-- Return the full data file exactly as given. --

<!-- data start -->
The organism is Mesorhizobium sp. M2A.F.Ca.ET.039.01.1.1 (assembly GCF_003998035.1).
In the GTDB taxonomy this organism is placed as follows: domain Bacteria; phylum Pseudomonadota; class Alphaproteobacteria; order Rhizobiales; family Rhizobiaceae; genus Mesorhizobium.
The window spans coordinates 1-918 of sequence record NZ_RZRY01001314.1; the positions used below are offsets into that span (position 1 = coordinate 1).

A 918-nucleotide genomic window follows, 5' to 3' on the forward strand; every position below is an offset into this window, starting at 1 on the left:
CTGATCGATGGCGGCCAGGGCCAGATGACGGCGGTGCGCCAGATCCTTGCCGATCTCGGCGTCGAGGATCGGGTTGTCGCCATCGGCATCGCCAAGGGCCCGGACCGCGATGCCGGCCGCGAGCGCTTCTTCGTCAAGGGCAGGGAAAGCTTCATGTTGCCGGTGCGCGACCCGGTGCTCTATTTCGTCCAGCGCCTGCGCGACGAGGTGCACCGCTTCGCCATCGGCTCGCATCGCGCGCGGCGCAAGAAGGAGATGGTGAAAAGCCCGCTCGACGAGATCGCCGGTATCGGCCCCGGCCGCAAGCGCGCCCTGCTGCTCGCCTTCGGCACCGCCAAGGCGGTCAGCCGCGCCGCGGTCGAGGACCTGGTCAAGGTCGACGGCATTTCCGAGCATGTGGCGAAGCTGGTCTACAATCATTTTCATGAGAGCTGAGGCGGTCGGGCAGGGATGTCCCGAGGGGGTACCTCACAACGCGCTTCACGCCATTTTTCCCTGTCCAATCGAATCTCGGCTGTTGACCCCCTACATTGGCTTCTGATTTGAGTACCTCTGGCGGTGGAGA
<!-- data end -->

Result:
The organism is Mesorhizobium sp. M2A.F.Ca.ET.039.01.1.1 (assembly GCF_003998035.1).
In the GTDB taxonomy this organism is placed as follows: domain Bacteria; phylum Pseudomonadota; class Alphaproteobacteria; order Rhizobiales; family Rhizobiaceae; genus Mesorhizobium.
The window spans coordinates 1-918 of sequence record NZ_RZRY01001314.1; the positions used below are offsets into that span (position 1 = coordinate 1).

A 918-nucleotide genomic window follows, 5' to 3' on the forward strand; every position below is an offset into this window, starting at 1 on the left:
CTGATCGATGGCGGCCAGGGCCAGATGACGGCGGTGCGCCAGATCCTTGCCGATCTCGGCGTCGAGGATCGGGTTGTCGCCATCGGCATCGCCAAGGGCCCGGACCGCGATGCCGGCCGCGAGCGCTTCTTCGTCAAGGGCAGGGAAAGCTTCATGTTGCCGGTGCGCGACCCGGTGCTCTATTTCGTCCAGCGCCTGCGCGACGAGGTGCACCGCTTCGCCATCGGCTCGCATCGCGCGCGGCGCAAGAAGGAGATGGTGAAAAGCCCGCTCGACGAGATCGCCGGTATCGGCCCCGGCCGCAAGCGCGCCCTGCTGCTCGCCTTCGGCACCGCCAAGGCGGTCAGCCGCGCCGCGGTCGAGGACCTGGTCAAGGTCGACGGCATTTCCGAGCATGTGGCGAAGCTGGTCTACAATCATTTTCATGAGAGCTGAGGCGGTCGGGCAGGGATGTCCCGAGGGGGTACCTCACAACGCGCTTCACGCCATTTTTCCCTGTCCAATCGAATCTCGGCTGTTGACCCCCTACATTGGCTTCTGATTTGAGTACCTCTGGCGGTGGAGA